In 2016, in response to recent attacks on cultural heritage sites in Syria, Iraq, and Timbuktu, the J. Paul Getty Trust convened a meeting at the British Academy in London to discuss the need for an international framework to protect cultural heritage in zones of armed conflict. To further explore these questions, the Trust subsequently launched the J. Paul Getty Trust Occasional Papers in Cultural Heritage Policy.

In this second issue, Edward C. Luck, the Arnold A. Saltzman Professor of Professional Practice and Director of the Specialization in International Conflict Resolution in Columbia University’s School of International and Public Affairs (SIPA), explores the importance of terminology, framing, and context when developing an international policy for protecting cultural heritage. Luck outlines the five conceptual frameworks most commonly used when defining this type of policy—legal, accountability, security, counterterrorism, and atrocity prevention. He then introduces cultural genocide as an additional lens through which to examine the destruction of cultural heritage. Raising difficult questions about whether cultural destruction and the loss of human life can be addressed together, Luck traces the history of this term and the possibilities, and potential pitfalls, in its application to policy debates. “Cultural Genocide and the Protection of Cultural Heritage” challenges readers to consider the substantial political impact that terminology and framing can have when discussing cultural heritage protection.

Citation Information


Luck, Edward C. “Cultural Genocide and the Protection of Cultural Heritage.” J. Paul Getty Trust Occasional Papers in Cultural Heritage Policy, no. 2 (2018). https://www.getty.edu/publications/occasional-papers-2/.


Luck, Edward C. “Cultural Genocide and the Protection of Cultural Heritage.” J. Paul Getty Trust Occasional Papers in Cultural Heritage Policy, no. 2, 2018, www.getty.edu/publications/occasional-papers-2/. Accessed Aug. 29, 2019.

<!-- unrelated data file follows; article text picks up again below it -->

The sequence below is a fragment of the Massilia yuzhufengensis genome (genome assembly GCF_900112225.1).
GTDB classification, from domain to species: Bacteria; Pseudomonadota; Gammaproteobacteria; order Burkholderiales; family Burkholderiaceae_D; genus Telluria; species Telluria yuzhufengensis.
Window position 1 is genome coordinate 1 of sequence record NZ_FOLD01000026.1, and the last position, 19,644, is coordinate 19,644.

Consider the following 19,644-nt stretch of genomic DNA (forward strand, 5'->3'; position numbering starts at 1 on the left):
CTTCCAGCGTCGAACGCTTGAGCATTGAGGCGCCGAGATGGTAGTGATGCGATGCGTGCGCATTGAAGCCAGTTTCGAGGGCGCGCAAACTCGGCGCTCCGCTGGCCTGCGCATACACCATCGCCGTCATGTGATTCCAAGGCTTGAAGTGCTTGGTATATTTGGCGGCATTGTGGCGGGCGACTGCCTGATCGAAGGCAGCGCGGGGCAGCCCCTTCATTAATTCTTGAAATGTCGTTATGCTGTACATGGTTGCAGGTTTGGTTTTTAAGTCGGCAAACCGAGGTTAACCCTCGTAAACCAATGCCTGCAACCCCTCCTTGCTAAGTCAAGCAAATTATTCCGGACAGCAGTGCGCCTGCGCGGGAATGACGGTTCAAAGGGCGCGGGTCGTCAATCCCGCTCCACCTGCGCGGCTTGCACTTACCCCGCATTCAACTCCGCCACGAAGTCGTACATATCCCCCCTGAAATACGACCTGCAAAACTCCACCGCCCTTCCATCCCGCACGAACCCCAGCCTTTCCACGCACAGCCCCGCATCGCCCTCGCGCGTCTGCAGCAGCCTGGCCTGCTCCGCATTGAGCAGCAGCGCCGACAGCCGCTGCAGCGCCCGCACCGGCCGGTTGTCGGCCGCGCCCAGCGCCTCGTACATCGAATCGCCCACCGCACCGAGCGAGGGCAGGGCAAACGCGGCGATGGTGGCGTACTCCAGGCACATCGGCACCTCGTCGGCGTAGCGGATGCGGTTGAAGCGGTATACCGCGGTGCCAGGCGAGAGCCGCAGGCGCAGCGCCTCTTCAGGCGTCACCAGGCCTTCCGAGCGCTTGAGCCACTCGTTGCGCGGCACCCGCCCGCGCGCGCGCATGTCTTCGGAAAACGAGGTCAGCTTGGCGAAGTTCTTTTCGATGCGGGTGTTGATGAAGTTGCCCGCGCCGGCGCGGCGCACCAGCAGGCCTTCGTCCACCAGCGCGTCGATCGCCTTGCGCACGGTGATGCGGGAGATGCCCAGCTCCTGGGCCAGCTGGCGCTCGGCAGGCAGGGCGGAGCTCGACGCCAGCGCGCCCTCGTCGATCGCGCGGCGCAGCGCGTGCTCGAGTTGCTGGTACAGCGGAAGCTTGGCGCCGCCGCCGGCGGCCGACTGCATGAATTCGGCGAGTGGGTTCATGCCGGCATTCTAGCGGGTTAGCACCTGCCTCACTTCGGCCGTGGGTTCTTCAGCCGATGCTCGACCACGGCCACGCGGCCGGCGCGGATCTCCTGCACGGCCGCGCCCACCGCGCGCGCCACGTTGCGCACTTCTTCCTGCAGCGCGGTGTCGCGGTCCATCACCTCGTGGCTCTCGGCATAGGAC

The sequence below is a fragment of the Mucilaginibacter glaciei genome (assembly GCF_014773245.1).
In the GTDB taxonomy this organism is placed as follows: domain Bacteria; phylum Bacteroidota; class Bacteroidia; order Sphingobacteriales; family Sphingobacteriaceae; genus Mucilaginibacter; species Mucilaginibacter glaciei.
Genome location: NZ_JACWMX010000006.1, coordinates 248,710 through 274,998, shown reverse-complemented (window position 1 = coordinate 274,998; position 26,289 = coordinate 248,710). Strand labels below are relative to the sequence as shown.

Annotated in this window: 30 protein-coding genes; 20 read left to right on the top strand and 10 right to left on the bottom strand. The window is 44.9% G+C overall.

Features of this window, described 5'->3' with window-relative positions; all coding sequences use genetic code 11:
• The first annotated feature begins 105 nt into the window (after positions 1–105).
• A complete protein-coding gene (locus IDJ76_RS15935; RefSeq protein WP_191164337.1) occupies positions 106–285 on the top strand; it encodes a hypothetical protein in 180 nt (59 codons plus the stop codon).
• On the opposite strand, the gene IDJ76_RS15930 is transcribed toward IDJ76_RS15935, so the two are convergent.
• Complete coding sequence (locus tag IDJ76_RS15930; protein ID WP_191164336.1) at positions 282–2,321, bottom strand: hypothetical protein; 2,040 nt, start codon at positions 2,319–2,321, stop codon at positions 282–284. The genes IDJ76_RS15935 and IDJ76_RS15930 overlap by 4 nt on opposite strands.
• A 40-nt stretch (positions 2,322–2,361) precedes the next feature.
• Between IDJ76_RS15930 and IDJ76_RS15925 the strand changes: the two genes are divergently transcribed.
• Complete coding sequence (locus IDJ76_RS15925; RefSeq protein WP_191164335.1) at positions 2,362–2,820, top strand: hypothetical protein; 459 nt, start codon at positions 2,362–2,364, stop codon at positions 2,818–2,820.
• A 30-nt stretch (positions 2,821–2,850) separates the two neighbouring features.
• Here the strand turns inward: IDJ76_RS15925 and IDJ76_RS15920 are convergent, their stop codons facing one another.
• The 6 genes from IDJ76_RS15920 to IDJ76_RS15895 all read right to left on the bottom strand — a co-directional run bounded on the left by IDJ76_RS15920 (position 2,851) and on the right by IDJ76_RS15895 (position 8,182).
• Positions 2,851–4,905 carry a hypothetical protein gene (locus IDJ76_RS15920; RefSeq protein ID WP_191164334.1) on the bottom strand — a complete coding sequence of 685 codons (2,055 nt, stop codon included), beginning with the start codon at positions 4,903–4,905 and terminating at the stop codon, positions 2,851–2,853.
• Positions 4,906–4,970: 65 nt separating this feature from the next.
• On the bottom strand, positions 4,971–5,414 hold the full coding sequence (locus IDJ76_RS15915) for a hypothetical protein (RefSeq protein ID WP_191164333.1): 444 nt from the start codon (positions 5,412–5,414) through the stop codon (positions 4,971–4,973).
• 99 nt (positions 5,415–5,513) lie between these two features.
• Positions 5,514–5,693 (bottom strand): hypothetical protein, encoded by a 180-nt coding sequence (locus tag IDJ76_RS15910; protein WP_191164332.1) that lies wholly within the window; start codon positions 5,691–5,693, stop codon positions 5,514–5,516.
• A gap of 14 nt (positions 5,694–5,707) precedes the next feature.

Permanent URL


Revision History

Any revisions or corrections made to this publication after the first edition date will be listed here and in the project repository at github.com/thegetty/occasional-papers-2/, where a more detailed version history is available. The revisions branch of the project repository, when present, will also show any changes currently under consideration but not yet published here.

September 21, 2018

  • First PDF edition

September 8, 2020

  • Migration to digital platform
  • Release of new e-book edition

Other Formats

This publication was created using Quire™, a multiformat publishing tool from Getty.

This publication has been funded by the President’s International Council, J. Paul Getty Trust.

© 2018, 2020 J. Paul Getty Trust


This text of this work is licensed under a Creative Commons Attribution-NonCommercial 4.0 International License. The cover image is reproduced with the permission of the rights holder acknowledged in the caption and is expressly excluded from the CC BY-NC license covering the rest of this publication. The image may not be reproduced, copied, transmitted, or manipulated without consent from the owner, who reserves all rights.

Published by Getty Publications, Los Angeles
1200 Getty Center Drive, Suite 500
Los Angeles, California 90049-1682

ISBN 978-1-60606-673-7 (online)
ISBN 978-1-60606-674-4 (e-book)

Also in the series:

“Cultural Cleansing and Mass Atrocities: Protecting Cultural Heritage in Armed Conflict Zones”
Thomas G. Weiss and Nina Connelly

“Conflict and Cultural Heritage: A Moral Analysis of the Challenges of Heritage Protection”
Helen Frowe and Derek Matravers

“Cultural Heritage under Siege: Laying the Foundation for a Legal and Political Framework to Protect Cultural Heritage at Risk in Zones of Armed Conflict”
Edited by James Cuno and Thomas G. Weiss

Cover: Palmyra’s Destroyed Heritage: The Historic and Modern Parts of Palmyra, Syria, April 21, 2016. © Mikhail Voskresenskiy / Sputnik via AP